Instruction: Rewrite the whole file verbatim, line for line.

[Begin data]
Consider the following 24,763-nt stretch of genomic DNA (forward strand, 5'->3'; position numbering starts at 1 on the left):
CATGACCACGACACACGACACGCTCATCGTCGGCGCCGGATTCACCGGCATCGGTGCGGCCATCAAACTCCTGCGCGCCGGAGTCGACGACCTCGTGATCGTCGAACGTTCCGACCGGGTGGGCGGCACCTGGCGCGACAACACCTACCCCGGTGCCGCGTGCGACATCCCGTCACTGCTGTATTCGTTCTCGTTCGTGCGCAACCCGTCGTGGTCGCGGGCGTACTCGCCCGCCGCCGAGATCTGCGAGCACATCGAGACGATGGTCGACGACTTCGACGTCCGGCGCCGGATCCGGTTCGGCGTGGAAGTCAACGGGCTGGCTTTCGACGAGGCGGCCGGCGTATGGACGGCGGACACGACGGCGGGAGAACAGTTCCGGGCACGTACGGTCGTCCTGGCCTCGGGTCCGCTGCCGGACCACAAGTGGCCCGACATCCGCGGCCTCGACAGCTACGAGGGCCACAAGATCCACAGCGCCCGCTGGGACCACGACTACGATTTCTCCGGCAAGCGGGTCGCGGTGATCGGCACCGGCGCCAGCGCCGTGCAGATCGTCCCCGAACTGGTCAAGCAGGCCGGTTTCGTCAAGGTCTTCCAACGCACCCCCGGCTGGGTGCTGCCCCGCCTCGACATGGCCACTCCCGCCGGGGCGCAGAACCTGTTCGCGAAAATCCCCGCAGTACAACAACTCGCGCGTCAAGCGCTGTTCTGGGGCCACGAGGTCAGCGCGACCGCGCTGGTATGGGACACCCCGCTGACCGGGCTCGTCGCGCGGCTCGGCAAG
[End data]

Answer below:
Consider the following 24,763-nt stretch of genomic DNA (forward strand, 5'->3'; position numbering starts at 1 on the left):
CATGACCACGACACACGACACGCTCATCGTCGGCGCCGGATTCACCGGCATCGGTGCGGCCATCAAACTCCTGCGCGCCGGAGTCGACGACCTCGTGATCGTCGAACGTTCCGACCGGGTGGGCGGCACCTGGCGCGACAACACCTACCCCGGTGCCGCGTGCGACATCCCGTCACTGCTGTATTCGTTCTCGTTCGTGCGCAACCCGTCGTGGTCGCGGGCGTACTCGCCCGCCGCCGAGATCTGCGAGCACATCGAGACGATGGTCGACGACTTCGACGTCCGGCGCCGGATCCGGTTCGGCGTGGAAGTCAACGGGCTGGCTTTCGACGAGGCGGCCGGCGTATGGACGGCGGACACGACGGCGGGAGAACAGTTCCGGGCACGTACGGTCGTCCTGGCCTCGGGTCCGCTGCCGGACCACAAGTGGCCCGACATCCGCGGCCTCGACAGCTACGAGGGCCACAAGATCCACAGCGCCCGCTGGGACCACGACTACGATTTCTCCGGCAAGCGGGTCGCGGTGATCGGCACCGGCGCCAGCGCCGTGCAGATCGTCCCCGAACTGGTCAAGCAGGCCGGTTTCGTCAAGGTCTTCCAACGCACCCCCGGCTGGGTGCTGCCCCGCCTCGACATGGCCACTCCCGCCGGGGCGCAGAACCTGTTCGCGAAAATCCCCGCAGTACAACAACTCGCGCGTCAAGCGCTGTTCTGGGGCCACGAGGTCAGCGCGACCGCGCTGGTATGGGACACCCCGCTGACCGGGCTCGTCGCGCGGCTCGGCAAG